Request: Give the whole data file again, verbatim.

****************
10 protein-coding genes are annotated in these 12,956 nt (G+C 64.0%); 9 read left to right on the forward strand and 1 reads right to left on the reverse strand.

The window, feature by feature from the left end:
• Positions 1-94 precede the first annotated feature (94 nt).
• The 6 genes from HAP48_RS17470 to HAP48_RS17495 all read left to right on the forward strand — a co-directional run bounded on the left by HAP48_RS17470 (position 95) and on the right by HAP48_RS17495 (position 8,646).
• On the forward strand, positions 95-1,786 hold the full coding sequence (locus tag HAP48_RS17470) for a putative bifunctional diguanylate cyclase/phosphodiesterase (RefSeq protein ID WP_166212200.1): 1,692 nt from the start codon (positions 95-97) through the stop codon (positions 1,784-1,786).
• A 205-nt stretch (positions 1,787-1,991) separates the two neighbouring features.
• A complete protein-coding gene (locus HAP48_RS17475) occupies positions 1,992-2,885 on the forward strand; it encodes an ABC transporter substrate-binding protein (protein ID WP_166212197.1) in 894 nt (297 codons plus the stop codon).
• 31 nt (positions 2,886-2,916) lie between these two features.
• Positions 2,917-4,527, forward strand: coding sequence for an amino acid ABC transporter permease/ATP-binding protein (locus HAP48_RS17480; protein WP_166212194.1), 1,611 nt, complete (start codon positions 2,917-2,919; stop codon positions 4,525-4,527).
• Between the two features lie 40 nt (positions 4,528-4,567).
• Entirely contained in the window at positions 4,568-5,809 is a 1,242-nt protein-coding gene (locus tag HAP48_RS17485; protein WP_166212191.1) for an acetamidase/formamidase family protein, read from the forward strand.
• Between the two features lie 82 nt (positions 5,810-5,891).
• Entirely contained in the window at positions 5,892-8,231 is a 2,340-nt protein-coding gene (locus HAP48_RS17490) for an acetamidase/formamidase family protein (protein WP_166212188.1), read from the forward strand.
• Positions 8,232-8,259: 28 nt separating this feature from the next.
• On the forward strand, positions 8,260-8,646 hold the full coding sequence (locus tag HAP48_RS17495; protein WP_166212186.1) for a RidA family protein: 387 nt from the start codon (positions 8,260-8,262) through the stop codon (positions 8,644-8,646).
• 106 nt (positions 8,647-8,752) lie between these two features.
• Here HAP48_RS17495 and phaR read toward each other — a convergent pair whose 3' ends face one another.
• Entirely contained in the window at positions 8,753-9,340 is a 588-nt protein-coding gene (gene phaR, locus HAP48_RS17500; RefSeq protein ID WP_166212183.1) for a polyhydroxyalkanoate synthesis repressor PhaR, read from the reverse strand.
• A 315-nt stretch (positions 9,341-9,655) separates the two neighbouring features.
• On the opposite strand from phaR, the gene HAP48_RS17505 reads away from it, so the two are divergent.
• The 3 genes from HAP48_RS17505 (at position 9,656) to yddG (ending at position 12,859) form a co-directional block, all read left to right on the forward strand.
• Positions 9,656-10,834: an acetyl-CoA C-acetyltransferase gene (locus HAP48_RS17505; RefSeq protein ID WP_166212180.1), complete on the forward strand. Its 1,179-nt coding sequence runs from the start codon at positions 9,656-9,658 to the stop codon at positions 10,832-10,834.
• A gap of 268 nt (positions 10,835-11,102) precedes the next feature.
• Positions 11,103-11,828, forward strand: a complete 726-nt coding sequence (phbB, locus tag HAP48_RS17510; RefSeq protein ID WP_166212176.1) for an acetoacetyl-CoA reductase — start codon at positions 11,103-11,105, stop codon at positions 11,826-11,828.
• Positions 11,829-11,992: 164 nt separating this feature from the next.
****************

10 protein-coding genes are annotated in these 12,956 nt (G+C 64.0%); 9 read left to right on the forward strand and 1 reads right to left on the reverse strand.

The window, feature by feature from the left end:
• Positions 1-94 precede the first annotated feature (94 nt).
• The 6 genes from HAP48_RS17470 to HAP48_RS17495 all read left to right on the forward strand — a co-directional run bounded on the left by HAP48_RS17470 (position 95) and on the right by HAP48_RS17495 (position 8,646).
• On the forward strand, positions 95-1,786 hold the full coding sequence (locus tag HAP48_RS17470) for a putative bifunctional diguanylate cyclase/phosphodiesterase (RefSeq protein ID WP_166212200.1): 1,692 nt from the start codon (positions 95-97) through the stop codon (positions 1,784-1,786).
• A 205-nt stretch (positions 1,787-1,991) separates the two neighbouring features.
• A complete protein-coding gene (locus HAP48_RS17475) occupies positions 1,992-2,885 on the forward strand; it encodes an ABC transporter substrate-binding protein (protein ID WP_166212197.1) in 894 nt (297 codons plus the stop codon).
• 31 nt (positions 2,886-2,916) lie between these two features.
• Positions 2,917-4,527, forward strand: coding sequence for an amino acid ABC transporter permease/ATP-binding protein (locus HAP48_RS17480; protein WP_166212194.1), 1,611 nt, complete (start codon positions 2,917-2,919; stop codon positions 4,525-4,527).
• Between the two features lie 40 nt (positions 4,528-4,567).
• Entirely contained in the window at positions 4,568-5,809 is a 1,242-nt protein-coding gene (locus tag HAP48_RS17485; protein WP_166212191.1) for an acetamidase/formamidase family protein, read from the forward strand.
• Between the two features lie 82 nt (positions 5,810-5,891).
• Entirely contained in the window at positions 5,892-8,231 is a 2,340-nt protein-coding gene (locus HAP48_RS17490) for an acetamidase/formamidase family protein (protein WP_166212188.1), read from the forward strand.
• Positions 8,232-8,259: 28 nt separating this feature from the next.
• On the forward strand, positions 8,260-8,646 hold the full coding sequence (locus tag HAP48_RS17495; protein WP_166212186.1) for a RidA family protein: 387 nt from the start codon (positions 8,260-8,262) through the stop codon (positions 8,644-8,646).
• 106 nt (positions 8,647-8,752) lie between these two features.
• Here HAP48_RS17495 and phaR read toward each other — a convergent pair whose 3' ends face one another.
• Entirely contained in the window at positions 8,753-9,340 is a 588-nt protein-coding gene (gene phaR, locus HAP48_RS17500; RefSeq protein ID WP_166212183.1) for a polyhydroxyalkanoate synthesis repressor PhaR, read from the reverse strand.
• A 315-nt stretch (positions 9,341-9,655) separates the two neighbouring features.
• On the opposite strand from phaR, the gene HAP48_RS17505 reads away from it, so the two are divergent.
• The 3 genes from HAP48_RS17505 (at position 9,656) to yddG (ending at position 12,859) form a co-directional block, all read left to right on the forward strand.
• Positions 9,656-10,834: an acetyl-CoA C-acetyltransferase gene (locus HAP48_RS17505; RefSeq protein ID WP_166212180.1), complete on the forward strand. Its 1,179-nt coding sequence runs from the start codon at positions 9,656-9,658 to the stop codon at positions 10,832-10,834.
• A gap of 268 nt (positions 10,835-11,102) precedes the next feature.
• Positions 11,103-11,828, forward strand: a complete 726-nt coding sequence (phbB, locus tag HAP48_RS17510; RefSeq protein ID WP_166212176.1) for an acetoacetyl-CoA reductase — start codon at positions 11,103-11,105, stop codon at positions 11,826-11,828.
• Positions 11,829-11,992: 164 nt separating this feature from the next.